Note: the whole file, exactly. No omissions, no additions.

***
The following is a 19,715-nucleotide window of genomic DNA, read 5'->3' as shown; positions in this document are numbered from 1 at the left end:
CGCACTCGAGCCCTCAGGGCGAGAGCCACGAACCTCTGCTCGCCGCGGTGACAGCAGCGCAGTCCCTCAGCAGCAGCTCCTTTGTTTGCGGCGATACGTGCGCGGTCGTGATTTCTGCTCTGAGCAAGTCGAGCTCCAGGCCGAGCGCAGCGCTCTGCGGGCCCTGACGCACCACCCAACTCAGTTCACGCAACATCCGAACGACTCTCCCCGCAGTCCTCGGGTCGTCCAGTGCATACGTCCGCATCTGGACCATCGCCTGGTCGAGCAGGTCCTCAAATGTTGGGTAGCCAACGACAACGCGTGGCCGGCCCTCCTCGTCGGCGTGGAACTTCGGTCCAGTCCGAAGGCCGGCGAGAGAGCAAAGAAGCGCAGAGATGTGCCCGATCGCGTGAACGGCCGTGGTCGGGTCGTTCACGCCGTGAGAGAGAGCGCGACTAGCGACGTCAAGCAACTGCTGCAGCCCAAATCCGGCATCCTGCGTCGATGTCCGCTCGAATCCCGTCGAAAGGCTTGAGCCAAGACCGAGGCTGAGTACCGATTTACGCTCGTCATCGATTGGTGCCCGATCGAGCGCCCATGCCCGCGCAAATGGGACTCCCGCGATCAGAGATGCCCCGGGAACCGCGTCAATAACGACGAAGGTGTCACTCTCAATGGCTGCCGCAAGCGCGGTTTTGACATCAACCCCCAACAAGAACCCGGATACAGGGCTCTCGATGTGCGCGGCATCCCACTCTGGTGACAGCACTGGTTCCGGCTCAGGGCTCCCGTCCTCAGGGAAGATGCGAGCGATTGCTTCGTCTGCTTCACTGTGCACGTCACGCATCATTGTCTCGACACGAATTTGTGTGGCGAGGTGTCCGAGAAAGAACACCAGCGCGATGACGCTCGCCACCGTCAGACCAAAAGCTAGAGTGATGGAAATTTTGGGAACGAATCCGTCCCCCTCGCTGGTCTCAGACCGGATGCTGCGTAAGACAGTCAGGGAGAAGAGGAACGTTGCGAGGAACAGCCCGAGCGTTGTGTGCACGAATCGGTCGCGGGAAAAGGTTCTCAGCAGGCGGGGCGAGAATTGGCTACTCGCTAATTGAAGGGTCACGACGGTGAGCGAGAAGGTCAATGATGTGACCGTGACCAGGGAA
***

The following is a 19,715-nucleotide window of genomic DNA, read 5'->3' as shown; positions in this document are numbered from 1 at the left end:
CGCACTCGAGCCCTCAGGGCGAGAGCCACGAACCTCTGCTCGCCGCGGTGACAGCAGCGCAGTCCCTCAGCAGCAGCTCCTTTGTTTGCGGCGATACGTGCGCGGTCGTGATTTCTGCTCTGAGCAAGTCGAGCTCCAGGCCGAGCGCAGCGCTCTGCGGGCCCTGACGCACCACCCAACTCAGTTCACGCAACATCCGAACGACTCTCCCCGCAGTCCTCGGGTCGTCCAGTGCATACGTCCGCATCTGGACCATCGCCTGGTCGAGCAGGTCCTCAAATGTTGGGTAGCCAACGACAACGCGTGGCCGGCCCTCCTCGTCGGCGTGGAACTTCGGTCCAGTCCGAAGGCCGGCGAGAGAGCAAAGAAGCGCAGAGATGTGCCCGATCGCGTGAACGGCCGTGGTCGGGTCGTTCACGCCGTGAGAGAGAGCGCGACTAGCGACGTCAAGCAACTGCTGCAGCCCAAATCCGGCATCCTGCGTCGATGTCCGCTCGAATCCCGTCGAAAGGCTTGAGCCAAGACCGAGGCTGAGTACCGATTTACGCTCGTCATCGATTGGTGCCCGATCGAGCGCCCATGCCCGCGCAAATGGGACTCCCGCGATCAGAGATGCCCCGGGAACCGCGTCAATAACGACGAAGGTGTCACTCTCAATGGCTGCCGCAAGCGCGGTTTTGACATCAACCCCCAACAAGAACCCGGATACAGGGCTCTCGATGTGCGCGGCATCCCACTCTGGTGACAGCACTGGTTCCGGCTCAGGGCTCCCGTCCTCAGGGAAGATGCGAGCGATTGCTTCGTCTGCTTCACTGTGCACGTCACGCATCATTGTCTCGACACGAATTTGTGTGGCGAGGTGTCCGAGAAAGAACACCAGCGCGATGACGCTCGCCACCGTCAGACCAAAAGCTAGAGTGATGGAAATTTTGGGAACGAATCCGTCCCCCTCGCTGGTCTCAGACCGGATGCTGCGTAAGACAGTCAGGGAGAAGAGGAACGTTGCGAGGAACAGCCCGAGCGTTGTGTGCACGAATCGGTCGCGGGAAAAGGTTCTCAGCAGGCGGGGCGAGAATTGGCTACTCGCTAATTGAAGGGTCACGACGGTGAGCGAGAAGGTCAATGATGTGACCGTGACCAGGGAA